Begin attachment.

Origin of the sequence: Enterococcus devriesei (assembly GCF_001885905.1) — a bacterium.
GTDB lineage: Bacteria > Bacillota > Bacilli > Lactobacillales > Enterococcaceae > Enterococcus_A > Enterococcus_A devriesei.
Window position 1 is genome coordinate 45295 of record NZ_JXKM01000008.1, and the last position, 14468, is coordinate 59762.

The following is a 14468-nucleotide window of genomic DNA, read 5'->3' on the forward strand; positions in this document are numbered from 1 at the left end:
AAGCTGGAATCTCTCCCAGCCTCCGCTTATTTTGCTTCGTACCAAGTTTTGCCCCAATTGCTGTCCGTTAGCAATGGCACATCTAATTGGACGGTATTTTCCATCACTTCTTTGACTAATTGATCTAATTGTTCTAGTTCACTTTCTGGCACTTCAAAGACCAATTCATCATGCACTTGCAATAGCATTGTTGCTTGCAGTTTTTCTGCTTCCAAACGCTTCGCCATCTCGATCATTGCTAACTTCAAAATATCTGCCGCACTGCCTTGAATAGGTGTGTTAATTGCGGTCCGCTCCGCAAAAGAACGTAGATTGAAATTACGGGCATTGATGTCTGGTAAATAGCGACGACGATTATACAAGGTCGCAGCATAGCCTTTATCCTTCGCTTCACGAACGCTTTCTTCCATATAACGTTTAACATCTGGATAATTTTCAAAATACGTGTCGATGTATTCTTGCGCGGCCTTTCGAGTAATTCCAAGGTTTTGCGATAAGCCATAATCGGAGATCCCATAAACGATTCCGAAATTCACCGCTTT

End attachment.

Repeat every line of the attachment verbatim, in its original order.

Origin of the sequence: Enterococcus devriesei (assembly GCF_001885905.1) — a bacterium.
GTDB lineage: Bacteria > Bacillota > Bacilli > Lactobacillales > Enterococcaceae > Enterococcus_A > Enterococcus_A devriesei.
Window position 1 is genome coordinate 45295 of record NZ_JXKM01000008.1, and the last position, 14468, is coordinate 59762.

The following is a 14468-nucleotide window of genomic DNA, read 5'->3' on the forward strand; positions in this document are numbered from 1 at the left end:
AAGCTGGAATCTCTCCCAGCCTCCGCTTATTTTGCTTCGTACCAAGTTTTGCCCCAATTGCTGTCCGTTAGCAATGGCACATCTAATTGGACGGTATTTTCCATCACTTCTTTGACTAATTGATCTAATTGTTCTAGTTCACTTTCTGGCACTTCAAAGACCAATTCATCATGCACTTGCAATAGCATTGTTGCTTGCAGTTTTTCTGCTTCCAAACGCTTCGCCATCTCGATCATTGCTAACTTCAAAATATCTGCCGCACTGCCTTGAATAGGTGTGTTAATTGCGGTCCGCTCCGCAAAAGAACGTAGATTGAAATTACGGGCATTGATGTCTGGTAAATAGCGACGACGATTATACAAGGTCGCAGCATAGCCTTTATCCTTCGCTTCACGAACGCTTTCTTCCATATAACGTTTAACATCTGGATAATTTTCAAAATACGTGTCGATGTATTCTTGCGCGGCCTTTCGAGTAATTCCAAGGTTTTGCGATAAGCCATAATCGGAGATCCCATAAACGATTCCGAAATTCACCGCTTT